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Kiln lid not flush...

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I have a Skutt KM 1027 - 3 (only 9 firings so far) and it has a latch on the side that supports the lid at 3 levels for venting. They advise you to you this and to use the lowest level to close the kiln. However, I noticed that it isn't 100% flush when I latch the lid. I can't see fire through it, and I couldn't even measure the opening it's so small, but it's not flush. I thought perhaps this was intentional for oxygen flow, but now I'm thinking I just drop the lid and say to hell with this latch when glaze firing. thoughts? My pieces that were at the top were definitely under-fired... could this space be to blame? I now know to use a set of cones on each shelf to know for sure how hot my kiln is getting at each level. I only have a thermocouple in the middle.

thanks for any and all advice!

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Those 3 position latches are worthless, IMO. I've never seen one that actually holds the lid closed all the way. That said, it may not be the cause of the problem. With single zone kilns (1 thermocouple), you have to be very careful about how you load the kiln. Pack looser in the bottom and top, tighter in the middle, and don't put a really short shelf at the very top.

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That gap under the lid at room temperature may be intentional. The small gap under the lid when it is latched at the lowest position may close as the kiln gets hot. I suggest that you check to see if this happens. The gap might actually increase if you don't use the 3-position latch.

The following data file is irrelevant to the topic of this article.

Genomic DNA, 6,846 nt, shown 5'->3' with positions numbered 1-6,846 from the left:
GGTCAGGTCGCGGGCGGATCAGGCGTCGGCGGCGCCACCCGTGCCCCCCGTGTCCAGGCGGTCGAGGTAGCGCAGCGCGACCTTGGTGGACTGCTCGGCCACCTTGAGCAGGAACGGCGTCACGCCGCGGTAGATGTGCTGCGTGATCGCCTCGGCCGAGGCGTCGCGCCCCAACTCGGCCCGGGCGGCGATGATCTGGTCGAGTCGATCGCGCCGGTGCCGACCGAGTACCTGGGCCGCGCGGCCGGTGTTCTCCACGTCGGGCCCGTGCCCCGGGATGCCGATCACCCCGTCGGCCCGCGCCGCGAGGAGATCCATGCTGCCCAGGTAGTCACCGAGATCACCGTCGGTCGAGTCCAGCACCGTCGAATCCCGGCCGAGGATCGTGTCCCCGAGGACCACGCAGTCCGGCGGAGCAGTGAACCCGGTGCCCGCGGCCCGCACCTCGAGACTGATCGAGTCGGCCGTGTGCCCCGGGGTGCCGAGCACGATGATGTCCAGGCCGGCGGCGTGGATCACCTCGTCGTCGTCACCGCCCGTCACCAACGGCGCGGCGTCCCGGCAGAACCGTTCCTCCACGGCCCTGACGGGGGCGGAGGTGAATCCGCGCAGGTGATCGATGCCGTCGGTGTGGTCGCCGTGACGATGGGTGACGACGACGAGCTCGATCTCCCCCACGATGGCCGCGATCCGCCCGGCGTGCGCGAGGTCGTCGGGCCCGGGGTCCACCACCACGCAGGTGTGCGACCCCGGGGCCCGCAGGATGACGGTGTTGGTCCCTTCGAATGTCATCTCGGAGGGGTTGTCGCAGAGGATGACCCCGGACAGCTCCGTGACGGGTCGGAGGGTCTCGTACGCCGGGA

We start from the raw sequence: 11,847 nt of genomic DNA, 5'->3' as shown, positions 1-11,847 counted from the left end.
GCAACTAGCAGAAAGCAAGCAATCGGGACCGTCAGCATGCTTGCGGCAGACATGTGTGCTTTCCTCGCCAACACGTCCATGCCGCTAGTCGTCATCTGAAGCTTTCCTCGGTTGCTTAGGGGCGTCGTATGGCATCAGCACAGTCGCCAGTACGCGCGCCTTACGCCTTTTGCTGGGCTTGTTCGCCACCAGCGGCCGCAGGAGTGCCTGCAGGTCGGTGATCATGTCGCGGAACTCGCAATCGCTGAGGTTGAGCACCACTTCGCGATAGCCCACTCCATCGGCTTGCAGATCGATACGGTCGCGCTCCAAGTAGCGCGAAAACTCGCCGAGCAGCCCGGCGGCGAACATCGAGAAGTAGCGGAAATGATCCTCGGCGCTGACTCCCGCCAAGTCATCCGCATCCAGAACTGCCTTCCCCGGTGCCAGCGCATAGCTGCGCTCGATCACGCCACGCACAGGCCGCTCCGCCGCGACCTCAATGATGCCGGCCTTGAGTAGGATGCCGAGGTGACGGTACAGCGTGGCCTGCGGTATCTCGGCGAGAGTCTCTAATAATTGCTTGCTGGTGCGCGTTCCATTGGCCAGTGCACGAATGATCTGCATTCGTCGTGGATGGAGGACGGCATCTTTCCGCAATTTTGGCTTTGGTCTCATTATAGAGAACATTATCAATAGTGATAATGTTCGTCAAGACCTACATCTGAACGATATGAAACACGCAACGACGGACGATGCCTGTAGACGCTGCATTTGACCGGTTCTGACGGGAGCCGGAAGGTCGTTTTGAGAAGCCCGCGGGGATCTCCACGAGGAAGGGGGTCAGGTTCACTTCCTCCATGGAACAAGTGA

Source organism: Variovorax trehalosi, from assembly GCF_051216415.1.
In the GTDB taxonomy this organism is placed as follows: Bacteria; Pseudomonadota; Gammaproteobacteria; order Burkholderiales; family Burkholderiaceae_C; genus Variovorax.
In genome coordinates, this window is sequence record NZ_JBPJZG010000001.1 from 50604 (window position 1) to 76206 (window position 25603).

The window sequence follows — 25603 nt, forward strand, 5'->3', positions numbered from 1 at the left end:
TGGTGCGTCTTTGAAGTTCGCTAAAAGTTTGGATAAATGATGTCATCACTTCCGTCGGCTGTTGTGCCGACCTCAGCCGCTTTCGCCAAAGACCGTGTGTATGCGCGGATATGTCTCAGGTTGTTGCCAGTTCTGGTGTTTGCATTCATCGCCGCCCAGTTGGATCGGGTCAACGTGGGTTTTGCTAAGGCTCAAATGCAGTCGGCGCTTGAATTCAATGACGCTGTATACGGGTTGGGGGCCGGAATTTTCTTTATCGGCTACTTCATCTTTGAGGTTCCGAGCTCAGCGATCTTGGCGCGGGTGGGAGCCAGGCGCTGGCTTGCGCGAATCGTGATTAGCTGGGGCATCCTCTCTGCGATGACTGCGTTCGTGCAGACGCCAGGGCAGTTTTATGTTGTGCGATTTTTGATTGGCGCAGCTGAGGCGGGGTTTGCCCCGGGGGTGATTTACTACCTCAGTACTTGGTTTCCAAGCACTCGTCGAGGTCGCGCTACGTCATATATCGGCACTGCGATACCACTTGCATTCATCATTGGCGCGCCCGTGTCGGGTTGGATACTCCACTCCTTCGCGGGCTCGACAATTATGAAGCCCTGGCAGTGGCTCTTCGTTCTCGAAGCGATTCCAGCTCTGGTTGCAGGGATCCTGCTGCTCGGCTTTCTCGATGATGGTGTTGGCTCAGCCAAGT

Paragon top-loading kilns that are equipped with lid springs have a gap at the back of the lid. When the kiln is cold, the gap is about 3/32" and closes as the kiln gets hot.

I agree with Neil that you can alter the bending of the witness cones by the way you load the kiln. The greater the thermal mass, the more energy needed to fire it. Cooler areas of the kiln should be loaded with less thermal mass. This is why witness cones on each shelf are still a wonderful investment even in this digital age. You can check the heat distribution at a glance with cones. If you keep a firing notebook, include a sketch of the witness cones and a description of the ware loaded on each shelf. If your notes are in a digital format, include a photo showing the labeled witness cones.



Arnold Howard
Paragon Industries, L.P., Mesquite, Texas USA
ahoward@paragonweb.com / www.paragonweb.com



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